Whether you're just starting out with your first flock of chickens, ducks, geese etc. or have been raising poultry for a long time, you may be wondering… does a mixed flock really work?
I'm here to tell those of you who are pondering this very question, absolutely!
But first, lets touch on what is considered a mixed flock?
Usually a mixed flock refers to a group of different species of birds who live in the same quarters, typically as one flock. But sometimes, a mixed flock refers to different species living together but as different flocks. On much rarer occasion though, people will refer to a mixed flock as a flock of one species of different breeds.
Now, as wonderful as that sounds, there are some things to consider before you go out to get those cute little chicks, or ducklings at the feed store.
Some of which include;
-Does your town allow the types of poultry you want to add?
Just because you can have chickens doesn't mean ducks are allowed. Look into your towns zoning regulations if you haven't already. Just because someone down the street has them doesn't mean they are allowed.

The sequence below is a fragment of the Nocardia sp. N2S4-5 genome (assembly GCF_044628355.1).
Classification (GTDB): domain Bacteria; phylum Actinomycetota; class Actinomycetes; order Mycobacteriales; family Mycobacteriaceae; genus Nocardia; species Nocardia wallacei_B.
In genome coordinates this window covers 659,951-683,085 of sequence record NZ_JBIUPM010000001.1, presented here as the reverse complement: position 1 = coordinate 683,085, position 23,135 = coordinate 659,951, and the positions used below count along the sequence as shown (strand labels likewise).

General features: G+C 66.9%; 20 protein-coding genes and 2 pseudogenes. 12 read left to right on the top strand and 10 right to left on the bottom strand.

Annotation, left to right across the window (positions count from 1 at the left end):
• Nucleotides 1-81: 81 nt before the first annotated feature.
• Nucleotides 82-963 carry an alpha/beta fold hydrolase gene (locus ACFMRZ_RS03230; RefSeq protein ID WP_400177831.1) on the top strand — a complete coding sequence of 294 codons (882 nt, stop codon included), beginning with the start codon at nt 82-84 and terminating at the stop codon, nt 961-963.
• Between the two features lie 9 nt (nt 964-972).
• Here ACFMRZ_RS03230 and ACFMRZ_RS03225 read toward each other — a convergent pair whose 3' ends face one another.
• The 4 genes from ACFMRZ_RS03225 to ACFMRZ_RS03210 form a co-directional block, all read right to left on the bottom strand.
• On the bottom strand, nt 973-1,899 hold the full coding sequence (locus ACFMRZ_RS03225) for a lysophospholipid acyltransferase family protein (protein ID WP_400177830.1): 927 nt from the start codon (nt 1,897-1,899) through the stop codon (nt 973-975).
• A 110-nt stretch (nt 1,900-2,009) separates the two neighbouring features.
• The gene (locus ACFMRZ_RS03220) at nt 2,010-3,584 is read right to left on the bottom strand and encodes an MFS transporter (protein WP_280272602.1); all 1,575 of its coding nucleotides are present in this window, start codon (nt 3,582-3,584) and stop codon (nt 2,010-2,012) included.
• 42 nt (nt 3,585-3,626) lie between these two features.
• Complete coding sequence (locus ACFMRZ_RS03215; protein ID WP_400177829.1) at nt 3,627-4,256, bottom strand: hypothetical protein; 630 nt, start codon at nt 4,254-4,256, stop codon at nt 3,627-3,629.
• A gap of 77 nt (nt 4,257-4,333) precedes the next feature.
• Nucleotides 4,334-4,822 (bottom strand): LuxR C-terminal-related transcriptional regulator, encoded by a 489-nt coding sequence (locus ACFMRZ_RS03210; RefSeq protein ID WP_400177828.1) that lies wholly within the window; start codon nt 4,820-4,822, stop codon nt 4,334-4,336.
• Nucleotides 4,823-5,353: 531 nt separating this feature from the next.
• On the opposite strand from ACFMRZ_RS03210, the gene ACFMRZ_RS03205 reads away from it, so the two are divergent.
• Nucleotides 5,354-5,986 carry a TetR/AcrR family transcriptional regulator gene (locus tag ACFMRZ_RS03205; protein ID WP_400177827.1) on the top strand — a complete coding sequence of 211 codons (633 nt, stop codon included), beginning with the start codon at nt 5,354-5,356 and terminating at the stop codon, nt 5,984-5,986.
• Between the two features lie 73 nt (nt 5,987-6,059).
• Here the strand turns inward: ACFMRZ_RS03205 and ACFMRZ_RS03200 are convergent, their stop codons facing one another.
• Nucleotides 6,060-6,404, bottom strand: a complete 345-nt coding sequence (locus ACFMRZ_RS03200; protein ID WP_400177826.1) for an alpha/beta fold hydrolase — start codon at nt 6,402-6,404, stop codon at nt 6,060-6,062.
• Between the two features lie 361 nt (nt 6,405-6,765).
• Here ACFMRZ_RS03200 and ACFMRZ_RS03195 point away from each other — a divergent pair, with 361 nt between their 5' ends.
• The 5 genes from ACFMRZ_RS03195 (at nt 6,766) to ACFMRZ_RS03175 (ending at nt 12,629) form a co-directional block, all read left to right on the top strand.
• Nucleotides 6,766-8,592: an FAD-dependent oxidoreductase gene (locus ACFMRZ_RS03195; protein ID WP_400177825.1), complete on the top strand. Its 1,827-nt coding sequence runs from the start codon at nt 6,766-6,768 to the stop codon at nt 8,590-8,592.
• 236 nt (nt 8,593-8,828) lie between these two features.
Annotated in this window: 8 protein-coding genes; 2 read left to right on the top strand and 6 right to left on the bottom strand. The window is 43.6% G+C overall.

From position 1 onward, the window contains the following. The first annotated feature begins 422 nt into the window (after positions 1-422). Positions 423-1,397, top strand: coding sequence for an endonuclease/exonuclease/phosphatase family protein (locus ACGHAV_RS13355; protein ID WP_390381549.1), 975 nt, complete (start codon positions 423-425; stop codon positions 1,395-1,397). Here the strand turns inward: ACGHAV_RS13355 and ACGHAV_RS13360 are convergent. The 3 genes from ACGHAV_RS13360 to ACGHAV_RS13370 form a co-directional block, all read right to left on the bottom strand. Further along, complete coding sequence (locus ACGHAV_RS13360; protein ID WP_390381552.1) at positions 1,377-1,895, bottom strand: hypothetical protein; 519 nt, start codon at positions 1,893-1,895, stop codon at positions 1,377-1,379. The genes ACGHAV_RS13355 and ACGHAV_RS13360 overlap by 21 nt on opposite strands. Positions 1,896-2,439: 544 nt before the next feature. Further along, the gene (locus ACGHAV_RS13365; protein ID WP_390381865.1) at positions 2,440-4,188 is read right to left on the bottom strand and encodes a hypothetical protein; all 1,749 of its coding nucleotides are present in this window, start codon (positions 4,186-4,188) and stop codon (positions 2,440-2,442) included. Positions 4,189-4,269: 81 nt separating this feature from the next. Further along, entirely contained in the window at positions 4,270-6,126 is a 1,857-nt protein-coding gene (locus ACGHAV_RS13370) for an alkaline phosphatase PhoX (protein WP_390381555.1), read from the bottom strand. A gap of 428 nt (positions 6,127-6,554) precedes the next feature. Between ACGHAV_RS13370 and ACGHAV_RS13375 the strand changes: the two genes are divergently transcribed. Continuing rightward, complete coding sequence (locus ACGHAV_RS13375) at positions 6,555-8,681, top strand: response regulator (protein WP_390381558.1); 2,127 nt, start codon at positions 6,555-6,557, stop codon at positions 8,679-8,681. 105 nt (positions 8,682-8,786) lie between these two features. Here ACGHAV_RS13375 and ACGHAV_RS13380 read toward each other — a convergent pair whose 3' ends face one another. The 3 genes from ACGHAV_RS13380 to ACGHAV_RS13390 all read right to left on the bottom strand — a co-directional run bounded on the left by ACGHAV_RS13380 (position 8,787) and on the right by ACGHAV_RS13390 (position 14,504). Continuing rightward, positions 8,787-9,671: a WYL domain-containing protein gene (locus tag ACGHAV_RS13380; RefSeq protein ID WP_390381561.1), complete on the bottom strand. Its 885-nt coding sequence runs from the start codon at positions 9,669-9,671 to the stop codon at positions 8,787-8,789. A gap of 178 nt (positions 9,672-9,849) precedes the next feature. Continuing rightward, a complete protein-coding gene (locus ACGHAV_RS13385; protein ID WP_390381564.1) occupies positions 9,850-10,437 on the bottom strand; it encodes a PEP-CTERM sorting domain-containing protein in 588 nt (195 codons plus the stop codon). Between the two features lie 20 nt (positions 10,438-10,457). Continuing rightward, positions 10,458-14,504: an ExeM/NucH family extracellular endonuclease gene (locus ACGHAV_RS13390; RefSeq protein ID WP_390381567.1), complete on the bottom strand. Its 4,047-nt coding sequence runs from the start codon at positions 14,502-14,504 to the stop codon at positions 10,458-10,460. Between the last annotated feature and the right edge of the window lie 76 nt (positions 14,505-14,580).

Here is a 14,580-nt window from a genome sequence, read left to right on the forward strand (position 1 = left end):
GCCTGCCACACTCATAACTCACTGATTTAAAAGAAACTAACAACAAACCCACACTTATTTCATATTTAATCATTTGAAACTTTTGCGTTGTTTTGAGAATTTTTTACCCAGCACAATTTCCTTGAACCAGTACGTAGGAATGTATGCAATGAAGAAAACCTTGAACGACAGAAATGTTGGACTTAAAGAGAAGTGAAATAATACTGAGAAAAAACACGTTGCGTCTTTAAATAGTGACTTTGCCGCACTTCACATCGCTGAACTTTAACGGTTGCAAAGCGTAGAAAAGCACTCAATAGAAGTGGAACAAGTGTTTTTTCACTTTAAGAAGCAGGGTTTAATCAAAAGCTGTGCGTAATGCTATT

-Do you have the space to accommodate these different species, along with your current birds?
Different types of fowl have different space requirements. Just because you have enough property for six chickens doesn't mean you have the room for six geese, especially six chickens and six geese.
I like to make sure I have enough room to accommodate all my birds. Now, I think it's maybe a little unrealistic to go by the recommended amount of space for your largest species. Of course if you have the ability to do so, then go for it! The more room the better.
For instance If you want six chickens, three ducks, and two geese and you try to make sure your house and run are large enough for 11 geese. That way you largest type of fowl has enough room and your smaller fowl have plenty of room. That means you'd need a coop with 110 square feet and a run with 330 square feet!
But for those of us who don't have the space or money for something so large, I think going by an average works just fine.
I have 1 goose, 5 ducks, and 15 chickens so I like to go by the recommended amount of space for my ducks, and apply it to each bird. Ducks are recommended to have 4 square feet of space in the coop and 10 square feet in the run per bird. My coop is 96 square feet and the run is roughly 400-450 square feet. Obviously my run is much larger than I need it to be but I have the land to have it like that.